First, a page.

Articles and Case Studies

You Can Lead a Horse To Water…

04 Nov 2014

Virtually every time we see a patient, we give them advice. The dictum has shifted from “Doctor’s Orders” towards “Patient’s Choice”. This is consistent with the move away from medical paternalism, but it has not gone all the way to medical consumerism – “Ya pays yer money and ya takes yer choice!” We now talk about a mid-point – a partnership between doctor and patient, based on shared decision making.

But – and there’s always a “but” – patients have the right not to take your advice. There may be no agreement on a way forward. In the same way that patients cannot demand treatment, you cannot impose it.

  • Sometimes they will explicitly and immediately refuse.
    “I’m not going to/can’t do that. What else can you suggest?”
  • Sometimes they will endlessly argue the point – or try to “trade”.
    “If I run an extra 10km a week, can I still smoke five cigarettes a day?”
  • Sometimes they will apparently acquiesce, and then just not do it.

There’s enough medical paternalism left in all of us that we want to see our patients make “good” health decisions. We respect their right to make their own autonomous decisions but we do our best to motivate them to follow our advice.

So, how do you do that?

For a start, you need to ensure that the patient is fully informed about why you have recommended a particular course of action and what it entails. If this sounds like “informed consent”, that’s because it is. That concept applies to all treatments (and investigations) that we recommend, not just operations.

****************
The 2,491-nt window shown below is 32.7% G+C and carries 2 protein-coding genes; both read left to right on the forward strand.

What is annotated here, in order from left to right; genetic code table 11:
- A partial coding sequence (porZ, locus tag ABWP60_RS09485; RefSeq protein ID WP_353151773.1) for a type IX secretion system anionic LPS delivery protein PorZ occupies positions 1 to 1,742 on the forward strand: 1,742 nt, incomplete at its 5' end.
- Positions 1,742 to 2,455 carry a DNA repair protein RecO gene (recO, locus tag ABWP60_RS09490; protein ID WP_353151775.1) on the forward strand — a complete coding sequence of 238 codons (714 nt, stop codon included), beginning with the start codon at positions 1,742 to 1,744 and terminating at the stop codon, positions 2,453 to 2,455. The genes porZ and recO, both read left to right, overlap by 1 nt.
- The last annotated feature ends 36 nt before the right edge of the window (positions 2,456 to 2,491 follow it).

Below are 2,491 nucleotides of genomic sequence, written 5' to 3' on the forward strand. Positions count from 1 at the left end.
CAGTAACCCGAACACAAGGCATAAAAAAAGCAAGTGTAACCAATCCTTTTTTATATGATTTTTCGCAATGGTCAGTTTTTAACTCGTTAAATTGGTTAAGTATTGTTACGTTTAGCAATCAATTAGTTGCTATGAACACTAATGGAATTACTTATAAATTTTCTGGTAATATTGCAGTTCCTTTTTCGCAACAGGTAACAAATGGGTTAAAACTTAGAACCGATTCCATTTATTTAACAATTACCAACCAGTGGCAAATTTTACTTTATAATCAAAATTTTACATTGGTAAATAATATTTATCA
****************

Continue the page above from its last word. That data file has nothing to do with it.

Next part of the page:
You should routinely discuss the risk of not following your advice. We live in an age where there is minimal tolerance of uncertainty and minimal tolerance of risk. Commonly we are asked, “Are you certain that what you suggest is safe?” to which the best reply is, “No – but I am certain that not doing it is not safe.”

The concept of having to accept some risk in order to prevent a greater risk is not welcome news. We need then to divert attention from comparing one risk to another to comparing the risk/benefit balance in various options. For example (and I’m not saying that the following statement is true) you might need to say that “Ibuprofen will bring down your temperature and relieve your pain better than paracetamol but it is more likely to cause indigestion than paracetamol.”

Similarly, we need to move the focus away from the pain incurred now in following our advice to the benefit which will accrue in the future if it is followed. The problem is that the benefit may not be appreciated as it is a probability, not a certainty – the patient probably won’t have a heart attack, probably won’t develop diabetes, etc. The certainty of pain now can only be balanced against the probability of benefit. That’s a hard sell!

“Tough love” can be a useful tool

P: “You’ll be very disappointed in me doctor.”

D: “Why?”